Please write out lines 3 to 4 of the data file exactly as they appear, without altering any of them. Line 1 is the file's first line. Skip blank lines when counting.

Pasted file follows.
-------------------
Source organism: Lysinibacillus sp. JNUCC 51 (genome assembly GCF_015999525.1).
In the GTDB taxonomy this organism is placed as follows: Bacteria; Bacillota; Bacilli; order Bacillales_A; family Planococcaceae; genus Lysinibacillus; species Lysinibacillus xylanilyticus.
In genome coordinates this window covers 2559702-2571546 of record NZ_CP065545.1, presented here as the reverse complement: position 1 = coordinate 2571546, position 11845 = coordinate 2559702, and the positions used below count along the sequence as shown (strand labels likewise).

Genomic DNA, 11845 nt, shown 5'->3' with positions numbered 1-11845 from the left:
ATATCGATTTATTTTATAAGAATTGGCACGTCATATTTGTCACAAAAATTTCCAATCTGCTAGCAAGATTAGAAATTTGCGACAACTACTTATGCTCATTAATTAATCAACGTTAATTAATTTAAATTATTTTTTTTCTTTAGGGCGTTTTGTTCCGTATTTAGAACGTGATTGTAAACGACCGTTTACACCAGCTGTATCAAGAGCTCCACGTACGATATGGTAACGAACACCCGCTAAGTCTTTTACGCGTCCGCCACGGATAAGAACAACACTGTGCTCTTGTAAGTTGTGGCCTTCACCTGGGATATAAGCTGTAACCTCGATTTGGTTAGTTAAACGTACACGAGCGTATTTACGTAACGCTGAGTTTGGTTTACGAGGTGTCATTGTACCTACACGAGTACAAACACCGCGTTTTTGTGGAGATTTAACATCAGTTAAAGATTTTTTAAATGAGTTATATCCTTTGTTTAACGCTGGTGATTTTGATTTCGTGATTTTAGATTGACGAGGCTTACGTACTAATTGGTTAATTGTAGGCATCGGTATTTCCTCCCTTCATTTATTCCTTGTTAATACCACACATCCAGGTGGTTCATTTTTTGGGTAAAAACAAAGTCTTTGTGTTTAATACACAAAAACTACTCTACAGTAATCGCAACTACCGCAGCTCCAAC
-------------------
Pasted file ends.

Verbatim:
In genome coordinates this window covers 2559702-2571546 of record NZ_CP065545.1, presented here as the reverse complement: position 1 = coordinate 2571546, position 11845 = coordinate 2559702, and the positions used below count along the sequence as shown (strand labels likewise).

Genomic DNA, 11845 nt, shown 5'->3' with positions numbered 1-11845 from the left: